IFT First

IFT First: Westrock Coffee explores coffee’s usage occasions and energy trends

By Deniz Ataman

- Last updated on GMT

Source: D. Ataman
Source: D. Ataman

Related tags Coffee Caffeine Coffee consumption

From convenience to function, packaging and more sustainable decaffeination processes, coffee, particularly RTD, is becoming more differentiation then ever before, Sarah Merritt, VP extracts and ingredients at Westrock Coffee explained to FoodNavigator-USA during the IFT FIRST event in Chicago, July 17-19.

Coffee’s transcendence from its African origins is as complex as its flavor and aroma profiles. As coffee plants and beans entered different civilizations, its preparation and flavor reflected the occasions, rituals and needs of its enamored drinkers. Today’s coffee consumers are not too different from their ancestors in that there is still a love of flavor and texture; but modern coffee has evolved to fit varied occasions. 

With a move to its new headquarters in Little Rock, Ark., Westrock Coffee supplies coffee, tea, flavors, extracts and ingredients and RTD beverages to retail, foodservice and CPG industries. The company opened a logistics center in Concord, NC, and a 500,000 square foot facility in Conway, Ark., to “support long-term partnerships with flexible and contract manufacturing, packaging solutions and offering RTD bottles and cans​,” Merritt added.

We’re positioning ourselves to be the largest roasting facility in North America​,” she said. This includes, “green beans from source to end and bottling for ready-to-drink products to our customers.”

The company featured a variety of coffees on tap during the show, including two nitro formats: Premium Nitro Iced Americano and Nitro Creamsicle Coffee Leaf Tea; and a Premium Iced Americano and Brazil Blend Flash Brew.

Rethinking coffee to meet consumers with different usage occasions

Merritt refers to the coffee commodities market, or C-market, to determine the stability of the industry. Its market fluctuations have witnessed as high as $3.35 to as low as 43 cents a pound, according to Capital.com. Given the last five years (2019-2023), Merritt explained that brands and retailers were forced to rethink how to deliver coffee to consumers whose consumption remained high but create different usage occasions—whether it’s working from home, returning to the office, or stepping out for an afternoon pick-me-up, among others, understanding the varied nuances of coffee drinkers drove Westrock Coffee to address these shifts.

As brands were forced to “pare down from seven to ten SKUs to three to five​,” the question was how to deliver coffee where consumers are looking for value, Merritt explained.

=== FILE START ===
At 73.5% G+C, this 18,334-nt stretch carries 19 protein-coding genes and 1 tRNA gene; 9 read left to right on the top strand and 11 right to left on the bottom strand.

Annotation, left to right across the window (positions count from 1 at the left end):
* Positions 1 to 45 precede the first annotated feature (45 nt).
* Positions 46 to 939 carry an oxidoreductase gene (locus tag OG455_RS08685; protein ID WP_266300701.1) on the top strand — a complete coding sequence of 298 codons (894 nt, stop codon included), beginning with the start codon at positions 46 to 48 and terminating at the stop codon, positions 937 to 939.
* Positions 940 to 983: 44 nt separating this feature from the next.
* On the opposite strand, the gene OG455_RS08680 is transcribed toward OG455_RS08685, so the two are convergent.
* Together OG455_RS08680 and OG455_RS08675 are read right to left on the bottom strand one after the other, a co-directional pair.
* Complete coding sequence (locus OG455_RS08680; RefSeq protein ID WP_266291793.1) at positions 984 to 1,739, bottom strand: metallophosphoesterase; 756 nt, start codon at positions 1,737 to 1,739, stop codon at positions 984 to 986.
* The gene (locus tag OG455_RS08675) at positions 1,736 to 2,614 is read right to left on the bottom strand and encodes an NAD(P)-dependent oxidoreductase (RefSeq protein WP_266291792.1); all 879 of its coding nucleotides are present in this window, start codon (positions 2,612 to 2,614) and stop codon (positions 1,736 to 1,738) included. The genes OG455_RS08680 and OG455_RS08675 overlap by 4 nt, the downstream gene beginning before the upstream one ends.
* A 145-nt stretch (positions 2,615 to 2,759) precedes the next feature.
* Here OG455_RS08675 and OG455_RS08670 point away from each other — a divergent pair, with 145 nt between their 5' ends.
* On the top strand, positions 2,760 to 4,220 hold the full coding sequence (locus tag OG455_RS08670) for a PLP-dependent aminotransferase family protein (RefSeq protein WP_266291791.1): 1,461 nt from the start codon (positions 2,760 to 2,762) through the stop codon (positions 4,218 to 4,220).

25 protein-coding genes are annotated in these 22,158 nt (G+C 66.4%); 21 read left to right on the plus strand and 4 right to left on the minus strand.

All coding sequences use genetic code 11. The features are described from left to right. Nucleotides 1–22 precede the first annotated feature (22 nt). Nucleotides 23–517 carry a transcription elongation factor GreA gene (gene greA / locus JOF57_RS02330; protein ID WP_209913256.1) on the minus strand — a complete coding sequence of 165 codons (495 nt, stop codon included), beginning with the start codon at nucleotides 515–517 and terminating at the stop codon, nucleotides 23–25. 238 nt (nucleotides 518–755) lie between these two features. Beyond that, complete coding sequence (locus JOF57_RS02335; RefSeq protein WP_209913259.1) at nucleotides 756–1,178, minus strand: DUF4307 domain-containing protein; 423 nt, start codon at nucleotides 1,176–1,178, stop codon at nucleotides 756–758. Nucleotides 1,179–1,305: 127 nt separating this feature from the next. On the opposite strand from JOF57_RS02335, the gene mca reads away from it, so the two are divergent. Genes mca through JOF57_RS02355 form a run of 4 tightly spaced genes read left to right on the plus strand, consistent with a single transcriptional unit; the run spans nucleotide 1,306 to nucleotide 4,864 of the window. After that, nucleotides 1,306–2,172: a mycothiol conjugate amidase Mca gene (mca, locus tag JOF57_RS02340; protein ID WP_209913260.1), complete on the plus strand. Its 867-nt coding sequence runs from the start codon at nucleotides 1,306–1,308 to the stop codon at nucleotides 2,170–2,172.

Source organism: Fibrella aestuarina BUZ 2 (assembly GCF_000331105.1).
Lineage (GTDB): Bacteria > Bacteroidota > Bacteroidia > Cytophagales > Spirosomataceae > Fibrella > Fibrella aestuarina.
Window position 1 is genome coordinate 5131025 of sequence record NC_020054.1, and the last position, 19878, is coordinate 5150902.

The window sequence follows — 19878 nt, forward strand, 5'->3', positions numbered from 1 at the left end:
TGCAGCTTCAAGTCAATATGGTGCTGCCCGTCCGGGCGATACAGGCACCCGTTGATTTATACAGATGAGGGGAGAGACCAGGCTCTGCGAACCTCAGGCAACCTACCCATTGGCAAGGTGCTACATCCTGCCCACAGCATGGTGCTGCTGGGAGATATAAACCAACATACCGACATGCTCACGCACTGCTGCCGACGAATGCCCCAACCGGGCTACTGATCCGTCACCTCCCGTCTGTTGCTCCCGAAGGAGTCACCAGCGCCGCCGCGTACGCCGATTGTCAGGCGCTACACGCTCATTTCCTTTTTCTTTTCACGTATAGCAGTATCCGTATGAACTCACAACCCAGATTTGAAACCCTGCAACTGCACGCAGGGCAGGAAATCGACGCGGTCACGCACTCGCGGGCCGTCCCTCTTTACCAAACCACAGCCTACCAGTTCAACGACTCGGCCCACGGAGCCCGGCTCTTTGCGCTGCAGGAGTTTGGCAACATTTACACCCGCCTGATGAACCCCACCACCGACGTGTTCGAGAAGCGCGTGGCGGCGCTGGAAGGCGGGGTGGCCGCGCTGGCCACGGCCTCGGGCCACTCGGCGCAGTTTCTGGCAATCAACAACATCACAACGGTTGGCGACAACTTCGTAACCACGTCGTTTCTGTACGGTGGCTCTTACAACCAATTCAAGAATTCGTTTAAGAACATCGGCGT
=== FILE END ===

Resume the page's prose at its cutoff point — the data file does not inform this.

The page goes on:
RTD and cold brew coffee are still growing 14% from 2019-2023, she explained. Driven by usage occasions, convenience and customization, these segments shaped greater diversity in flavor, texture and packaging.

Further, Merritt highlighted the role of coffee concentrates as cost-efficient and sustainable solutions for consumers and brands.

There's an environmental aspect to extracts [and] coffee concentrates [with] less trucks on the road, which means shipping less water, less freight costs and passing those savings on to our customers​,” she elaborated.

Value-adds on packaging

Coffee culture values provenance, brewing methods and full flavor, and Westrock Coffee’s 10-hour brewing process is a value-add for brands whose strategy revolves around these qualities.

“Coffee drinkers know what they’re looking for as far as profile. So our job is to find a solution and provide that solution to see how we can capture it and reintroduce that flavor,"​ she said.

We’re returning back to basics to capture those elements versus something that might be instant,” ​she added.

Energy trends: natural and sustained coffee and coffee alternatives

As consumers seek natural and sustained energy sources in their beverages—from l-theanine and green tea extract to B vitamins and mushrooms—botanically-driven energy sources are competitive commodities.

Merritt explains that the competition between other ingredients and caffeinated coffee offers insight to coffee’s brewing and production process can create a sustained energy without the crash or digestive issues.

“Caffeine…has a somewhat pejorative relationship with consumers. In some cases, people are constantly needing that caffeine to sustain energy levels. We’re looking at ingredients that could potentially keep that energy level naturally, without the spike​.”

She adds usage occasions, particularly the afternoon caffeine-fix, can help inform coffee’s role in this time frame.

“We’re tapping into what people are doing in the afternoon. There’s a whole group that tends to drop off. What are we going to be offering to sustain that group? Or how can we tap into that group to give them what they need and they didn’t even know about it​?”

On the decaffeinated side, Merritt explains that consumers are concerned about the bean washing process and the adulteration risks. Decaffeinated processes “tend to eliminate some of those beautiful coffee aromas and attributes that people are used to consuming​,” Merritt explained.

Processes like Swiss water, which soaks green beans for eight hours in a water solution followed by repetitive carbon filtering, are less invasive but more expensive, she said. “Our task is finding a value add that’s also a natural process​.”

In lieu of other plant-based coffee alternatives, including the popular mushroom coffee powders and RTD, Merritt adds that these offer valuable insight from a functional standpoint, from antioxidants to digestive properties. “Anything that tethers consumers back to coffee to explore makes them better consumers. It forces us, as a coffee solutions provider, to stay ahead of the curve and stay relevant in the industry​.

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